Foreign banks have been welcomed into Shanghai’s Free Trade Zone, but not given the means for doing business there.
Recently, 10 foreign banks have set up branches in Shanghai’s Free Trade Zone. According to a China Central Bank report, none of those banks were granted a license to operate a Free Trade Account (FTA).
The Shanghai Free Trade Zone came to life despite interference from relevant interest groups within the Chinese Communist Party. It was officially established on Sept. 29, 2013, with a strong push by Chinese Premier Li Keqiang. Its growth has been unusually slow, however, especially for the financial sector.
The FTA was specially set up within the Free Trade Zone and activated on May 22 by China’s Central Bank regional headquarters in Shanghai. Activation of the FTA was an important step toward capital market liberalization.
An FTA is needed by foreign banks to operate within the Free Trade Zone. Unlike in the rest of mainland China, where foreign exchange is tightly controlled, companies in the zone can freely exchange and transfer currency between banks outside of China and Free Trade Zone accounts.
Banks that want to operate within the Free Trade Zone must apply for an FTA license to provide capital exchange and transfer services to its customers. Otherwise, there is no difference in a bank’s business scope, whether it is within or outside the Free Trade Zone.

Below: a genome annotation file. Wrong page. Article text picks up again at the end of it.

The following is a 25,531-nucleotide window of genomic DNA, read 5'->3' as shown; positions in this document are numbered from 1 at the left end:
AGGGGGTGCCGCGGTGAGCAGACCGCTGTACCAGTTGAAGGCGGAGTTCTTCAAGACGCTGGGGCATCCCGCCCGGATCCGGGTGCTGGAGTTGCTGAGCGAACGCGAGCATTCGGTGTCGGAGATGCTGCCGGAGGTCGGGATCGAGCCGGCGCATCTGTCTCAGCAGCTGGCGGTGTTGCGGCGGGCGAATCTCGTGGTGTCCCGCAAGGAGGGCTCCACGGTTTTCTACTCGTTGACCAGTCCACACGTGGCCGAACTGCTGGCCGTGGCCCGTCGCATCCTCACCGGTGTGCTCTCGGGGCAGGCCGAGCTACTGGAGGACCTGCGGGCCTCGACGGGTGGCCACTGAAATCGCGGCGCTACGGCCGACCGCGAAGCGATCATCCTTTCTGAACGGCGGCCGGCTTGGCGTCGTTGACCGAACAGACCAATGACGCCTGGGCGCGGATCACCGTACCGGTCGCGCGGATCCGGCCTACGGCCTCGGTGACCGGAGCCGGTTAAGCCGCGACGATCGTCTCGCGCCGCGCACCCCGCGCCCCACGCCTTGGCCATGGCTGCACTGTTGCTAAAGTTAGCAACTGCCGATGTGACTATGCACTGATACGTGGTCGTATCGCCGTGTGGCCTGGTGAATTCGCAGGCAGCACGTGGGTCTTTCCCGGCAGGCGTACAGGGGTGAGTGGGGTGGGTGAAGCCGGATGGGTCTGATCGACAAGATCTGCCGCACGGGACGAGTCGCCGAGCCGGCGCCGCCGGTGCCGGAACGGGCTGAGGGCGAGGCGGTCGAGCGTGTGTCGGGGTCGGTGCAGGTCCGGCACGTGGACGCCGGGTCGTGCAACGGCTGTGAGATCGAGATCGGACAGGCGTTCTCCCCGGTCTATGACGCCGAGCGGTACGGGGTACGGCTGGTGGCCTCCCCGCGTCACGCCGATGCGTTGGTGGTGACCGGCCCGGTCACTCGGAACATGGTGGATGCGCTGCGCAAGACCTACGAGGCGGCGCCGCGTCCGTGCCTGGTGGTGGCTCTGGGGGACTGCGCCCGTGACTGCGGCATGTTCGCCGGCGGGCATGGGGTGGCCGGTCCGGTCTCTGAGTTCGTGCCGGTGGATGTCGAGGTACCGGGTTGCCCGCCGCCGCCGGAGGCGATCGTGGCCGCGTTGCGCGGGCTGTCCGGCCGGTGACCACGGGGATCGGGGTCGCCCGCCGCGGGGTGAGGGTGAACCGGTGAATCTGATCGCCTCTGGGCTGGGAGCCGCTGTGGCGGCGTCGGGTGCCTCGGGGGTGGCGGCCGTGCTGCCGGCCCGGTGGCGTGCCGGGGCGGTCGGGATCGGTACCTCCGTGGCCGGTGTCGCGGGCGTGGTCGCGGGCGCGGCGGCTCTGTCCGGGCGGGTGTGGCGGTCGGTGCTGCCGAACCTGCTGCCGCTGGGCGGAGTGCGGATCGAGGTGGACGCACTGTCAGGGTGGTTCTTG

According to China’s Central Bank, five Chinese banks have received FTA business licenses, which has strategic significance. Included among these are three of the “big four”—Bank of China, Industrial and Commercial Bank of China, and China Construction Bank—as well as two local banks, Shanghai Pudong Development Bank and Shanghai Bank.
Director of a local Construction Bank branch told Epoch Times: “This is more like a show, needless to say, and the state-owned banks will definitely be given licenses, as well as two local banks as a courtesy. Allowing foreign banks to enter the Free Trade Zone is to show the world that our financial sector is opening up. As for the license, it’s hard to say.”
On July 8, South China Morning Post in Hong Kong quoted an executive at a foreign bank saying, “These banks have released press announcements about establishing branches in FTZ, but none of them can clearly state what kind of services they’re offering, which is rather laughable.”
A foreign banker who participated in the application process said that China’s Central Bank has deliberately delayed issuing FTA licenses to foreign banks.